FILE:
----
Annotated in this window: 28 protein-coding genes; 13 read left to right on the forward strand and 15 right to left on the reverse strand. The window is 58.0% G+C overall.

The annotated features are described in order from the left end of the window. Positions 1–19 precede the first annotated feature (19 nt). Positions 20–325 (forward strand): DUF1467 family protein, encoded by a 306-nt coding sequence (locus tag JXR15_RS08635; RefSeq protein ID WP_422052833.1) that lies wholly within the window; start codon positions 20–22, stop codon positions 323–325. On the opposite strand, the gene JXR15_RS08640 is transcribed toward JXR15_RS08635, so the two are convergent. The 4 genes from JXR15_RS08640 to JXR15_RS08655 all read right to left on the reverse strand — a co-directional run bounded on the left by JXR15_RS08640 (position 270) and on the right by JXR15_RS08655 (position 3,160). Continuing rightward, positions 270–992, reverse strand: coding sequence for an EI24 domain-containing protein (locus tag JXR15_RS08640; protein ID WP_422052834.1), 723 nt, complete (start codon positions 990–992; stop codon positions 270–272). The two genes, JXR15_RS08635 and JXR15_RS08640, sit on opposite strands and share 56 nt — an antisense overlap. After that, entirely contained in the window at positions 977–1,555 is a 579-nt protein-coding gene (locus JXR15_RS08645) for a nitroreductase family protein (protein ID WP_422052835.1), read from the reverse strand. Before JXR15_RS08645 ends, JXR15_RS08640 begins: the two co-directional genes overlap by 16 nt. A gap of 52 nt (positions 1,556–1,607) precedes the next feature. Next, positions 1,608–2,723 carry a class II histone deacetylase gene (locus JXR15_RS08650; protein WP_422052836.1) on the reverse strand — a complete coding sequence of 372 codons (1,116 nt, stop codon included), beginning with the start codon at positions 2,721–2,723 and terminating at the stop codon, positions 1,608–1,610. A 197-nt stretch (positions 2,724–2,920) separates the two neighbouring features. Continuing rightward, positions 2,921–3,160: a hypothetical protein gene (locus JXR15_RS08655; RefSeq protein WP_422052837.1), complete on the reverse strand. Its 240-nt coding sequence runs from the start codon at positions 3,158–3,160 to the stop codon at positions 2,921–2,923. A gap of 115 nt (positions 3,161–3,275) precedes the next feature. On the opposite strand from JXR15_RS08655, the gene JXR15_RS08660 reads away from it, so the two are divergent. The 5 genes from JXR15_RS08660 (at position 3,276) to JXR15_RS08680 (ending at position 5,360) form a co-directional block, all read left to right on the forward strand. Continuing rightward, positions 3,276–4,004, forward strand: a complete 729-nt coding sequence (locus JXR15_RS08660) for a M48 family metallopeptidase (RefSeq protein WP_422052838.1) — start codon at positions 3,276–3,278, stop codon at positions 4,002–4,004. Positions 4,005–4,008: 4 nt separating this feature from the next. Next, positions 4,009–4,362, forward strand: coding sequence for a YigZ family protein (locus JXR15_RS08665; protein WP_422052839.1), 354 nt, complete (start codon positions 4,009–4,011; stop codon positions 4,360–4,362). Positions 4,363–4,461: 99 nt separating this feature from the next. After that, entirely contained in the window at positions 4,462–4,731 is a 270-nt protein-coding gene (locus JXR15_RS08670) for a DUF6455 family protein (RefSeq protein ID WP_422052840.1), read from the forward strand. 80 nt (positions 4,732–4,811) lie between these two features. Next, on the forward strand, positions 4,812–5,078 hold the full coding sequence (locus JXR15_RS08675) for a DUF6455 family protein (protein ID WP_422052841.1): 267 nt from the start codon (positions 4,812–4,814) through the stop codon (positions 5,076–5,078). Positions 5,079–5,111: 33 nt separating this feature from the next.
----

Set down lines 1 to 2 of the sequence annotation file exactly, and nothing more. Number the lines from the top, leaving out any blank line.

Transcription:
Annotated in this window: 28 protein-coding genes; 13 read left to right on the forward strand and 15 right to left on the reverse strand. The window is 58.0% G+C overall.

The annotated features are described in order from the left end of the window. Positions 1–19 precede the first annotated feature (19 nt). Positions 20–325 (forward strand): DUF1467 family protein, encoded by a 306-nt coding sequence (locus tag JXR15_RS08635; RefSeq protein ID WP_422052833.1) that lies wholly within the window; start codon positions 20–22, stop codon positions 323–325. On the opposite strand, the gene JXR15_RS08640 is transcribed toward JXR15_RS08635, so the two are convergent. The 4 genes from JXR15_RS08640 to JXR15_RS08655 all read right to left on the reverse strand — a co-directional run bounded on the left by JXR15_RS08640 (position 270) and on the right by JXR15_RS08655 (position 3,160). Continuing rightward, positions 270–992, reverse strand: coding sequence for an EI24 domain-containing protein (locus tag JXR15_RS08640; protein ID WP_422052834.1), 723 nt, complete (start codon positions 990–992; stop codon positions 270–272). The two genes, JXR15_RS08635 and JXR15_RS08640, sit on opposite strands and share 56 nt — an antisense overlap. After that, entirely contained in the window at positions 977–1,555 is a 579-nt protein-coding gene (locus JXR15_RS08645) for a nitroreductase family protein (protein ID WP_422052835.1), read from the reverse strand. Before JXR15_RS08645 ends, JXR15_RS08640 begins: the two co-directional genes overlap by 16 nt. A gap of 52 nt (positions 1,556–1,607) precedes the next feature. Next, positions 1,608–2,723 carry a class II histone deacetylase gene (locus JXR15_RS08650; protein WP_422052836.1) on the reverse strand — a complete coding sequence of 372 codons (1,116 nt, stop codon included), beginning with the start codon at positions 2,721–2,723 and terminating at the stop codon, positions 1,608–1,610. A 197-nt stretch (positions 2,724–2,920) separates the two neighbouring features. Continuing rightward, positions 2,921–3,160: a hypothetical protein gene (locus JXR15_RS08655; RefSeq protein WP_422052837.1), complete on the reverse strand. Its 240-nt coding sequence runs from the start codon at positions 3,158–3,160 to the stop codon at positions 2,921–2,923. A gap of 115 nt (positions 3,161–3,275) precedes the next feature. On the opposite strand from JXR15_RS08655, the gene JXR15_RS08660 reads away from it, so the two are divergent. The 5 genes from JXR15_RS08660 (at position 3,276) to JXR15_RS08680 (ending at position 5,360) form a co-directional block, all read left to right on the forward strand. Continuing rightward, positions 3,276–4,004, forward strand: a complete 729-nt coding sequence (locus JXR15_RS08660) for a M48 family metallopeptidase (RefSeq protein WP_422052838.1) — start codon at positions 3,276–3,278, stop codon at positions 4,002–4,004. Positions 4,005–4,008: 4 nt separating this feature from the next. Next, positions 4,009–4,362, forward strand: coding sequence for a YigZ family protein (locus JXR15_RS08665; protein WP_422052839.1), 354 nt, complete (start codon positions 4,009–4,011; stop codon positions 4,360–4,362). Positions 4,363–4,461: 99 nt separating this feature from the next. After that, entirely contained in the window at positions 4,462–4,731 is a 270-nt protein-coding gene (locus JXR15_RS08670) for a DUF6455 family protein (RefSeq protein ID WP_422052840.1), read from the forward strand. 80 nt (positions 4,732–4,811) lie between these two features. Next, on the forward strand, positions 4,812–5,078 hold the full coding sequence (locus JXR15_RS08675) for a DUF6455 family protein (protein ID WP_422052841.1): 267 nt from the start codon (positions 4,812–4,814) through the stop codon (positions 5,076–5,078). Positions 5,079–5,111: 33 nt separating this feature from the next.